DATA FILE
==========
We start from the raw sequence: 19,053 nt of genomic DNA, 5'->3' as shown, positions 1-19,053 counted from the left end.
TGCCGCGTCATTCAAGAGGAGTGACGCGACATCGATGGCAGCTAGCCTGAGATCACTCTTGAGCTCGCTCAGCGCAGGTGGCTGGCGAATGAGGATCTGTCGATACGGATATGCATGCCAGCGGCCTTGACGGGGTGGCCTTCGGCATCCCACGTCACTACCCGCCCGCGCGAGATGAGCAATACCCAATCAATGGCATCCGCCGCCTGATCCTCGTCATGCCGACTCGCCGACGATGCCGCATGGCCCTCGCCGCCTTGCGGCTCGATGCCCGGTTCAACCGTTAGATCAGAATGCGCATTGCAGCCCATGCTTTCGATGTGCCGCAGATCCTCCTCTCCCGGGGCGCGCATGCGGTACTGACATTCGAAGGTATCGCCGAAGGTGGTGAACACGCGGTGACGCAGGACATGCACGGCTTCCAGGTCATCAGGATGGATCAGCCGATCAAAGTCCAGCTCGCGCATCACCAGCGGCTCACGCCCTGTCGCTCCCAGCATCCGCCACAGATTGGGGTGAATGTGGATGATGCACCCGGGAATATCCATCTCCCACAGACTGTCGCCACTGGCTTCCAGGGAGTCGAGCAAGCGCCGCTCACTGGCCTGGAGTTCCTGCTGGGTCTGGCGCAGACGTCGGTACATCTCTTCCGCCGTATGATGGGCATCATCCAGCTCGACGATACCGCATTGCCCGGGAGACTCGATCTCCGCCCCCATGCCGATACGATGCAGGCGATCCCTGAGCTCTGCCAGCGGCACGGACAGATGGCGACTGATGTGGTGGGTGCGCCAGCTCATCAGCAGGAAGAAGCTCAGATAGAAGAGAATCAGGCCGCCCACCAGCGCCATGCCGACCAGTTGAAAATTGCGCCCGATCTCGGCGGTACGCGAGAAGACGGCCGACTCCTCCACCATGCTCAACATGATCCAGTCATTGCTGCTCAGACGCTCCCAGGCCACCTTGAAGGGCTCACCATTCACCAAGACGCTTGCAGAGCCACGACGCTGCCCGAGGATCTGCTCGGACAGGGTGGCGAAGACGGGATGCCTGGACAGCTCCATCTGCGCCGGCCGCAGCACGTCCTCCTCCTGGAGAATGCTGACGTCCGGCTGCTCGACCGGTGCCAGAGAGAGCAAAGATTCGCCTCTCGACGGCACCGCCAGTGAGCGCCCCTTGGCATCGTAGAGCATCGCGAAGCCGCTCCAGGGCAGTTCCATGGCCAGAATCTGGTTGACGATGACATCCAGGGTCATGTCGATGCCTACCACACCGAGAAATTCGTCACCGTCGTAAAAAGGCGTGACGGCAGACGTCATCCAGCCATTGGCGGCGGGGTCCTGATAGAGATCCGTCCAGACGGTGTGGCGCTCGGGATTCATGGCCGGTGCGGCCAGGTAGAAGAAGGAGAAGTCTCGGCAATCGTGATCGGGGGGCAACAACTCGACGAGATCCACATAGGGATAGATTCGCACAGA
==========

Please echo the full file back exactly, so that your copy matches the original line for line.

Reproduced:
We start from the raw sequence: 19,053 nt of genomic DNA, 5'->3' as shown, positions 1-19,053 counted from the left end.
TGCCGCGTCATTCAAGAGGAGTGACGCGACATCGATGGCAGCTAGCCTGAGATCACTCTTGAGCTCGCTCAGCGCAGGTGGCTGGCGAATGAGGATCTGTCGATACGGATATGCATGCCAGCGGCCTTGACGGGGTGGCCTTCGGCATCCCACGTCACTACCCGCCCGCGCGAGATGAGCAATACCCAATCAATGGCATCCGCCGCCTGATCCTCGTCATGCCGACTCGCCGACGATGCCGCATGGCCCTCGCCGCCTTGCGGCTCGATGCCCGGTTCAACCGTTAGATCAGAATGCGCATTGCAGCCCATGCTTTCGATGTGCCGCAGATCCTCCTCTCCCGGGGCGCGCATGCGGTACTGACATTCGAAGGTATCGCCGAAGGTGGTGAACACGCGGTGACGCAGGACATGCACGGCTTCCAGGTCATCAGGATGGATCAGCCGATCAAAGTCCAGCTCGCGCATCACCAGCGGCTCACGCCCTGTCGCTCCCAGCATCCGCCACAGATTGGGGTGAATGTGGATGATGCACCCGGGAATATCCATCTCCCACAGACTGTCGCCACTGGCTTCCAGGGAGTCGAGCAAGCGCCGCTCACTGGCCTGGAGTTCCTGCTGGGTCTGGCGCAGACGTCGGTACATCTCTTCCGCCGTATGATGGGCATCATCCAGCTCGACGATACCGCATTGCCCGGGAGACTCGATCTCCGCCCCCATGCCGATACGATGCAGGCGATCCCTGAGCTCTGCCAGCGGCACGGACAGATGGCGACTGATGTGGTGGGTGCGCCAGCTCATCAGCAGGAAGAAGCTCAGATAGAAGAGAATCAGGCCGCCCACCAGCGCCATGCCGACCAGTTGAAAATTGCGCCCGATCTCGGCGGTACGCGAGAAGACGGCCGACTCCTCCACCATGCTCAACATGATCCAGTCATTGCTGCTCAGACGCTCCCAGGCCACCTTGAAGGGCTCACCATTCACCAAGACGCTTGCAGAGCCACGACGCTGCCCGAGGATCTGCTCGGACAGGGTGGCGAAGACGGGATGCCTGGACAGCTCCATCTGCGCCGGCCGCAGCACGTCCTCCTCCTGGAGAATGCTGACGTCCGGCTGCTCGACCGGTGCCAGAGAGAGCAAAGATTCGCCTCTCGACGGCACCGCCAGTGAGCGCCCCTTGGCATCGTAGAGCATCGCGAAGCCGCTCCAGGGCAGTTCCATGGCCAGAATCTGGTTGACGATGACATCCAGGGTCATGTCGATGCCTACCACACCGAGAAATTCGTCACCGTCGTAAAAAGGCGTGACGGCAGACGTCATCCAGCCATTGGCGGCGGGGTCCTGATAGAGATCCGTCCAGACGGTGTGGCGCTCGGGATTCATGGCCGGTGCGGCCAGGTAGAAGAAGGAGAAGTCTCGGCAATCGTGATCGGGGGGCAACAACTCGACGAGATCCACATAGGGATAGATTCGCACAGA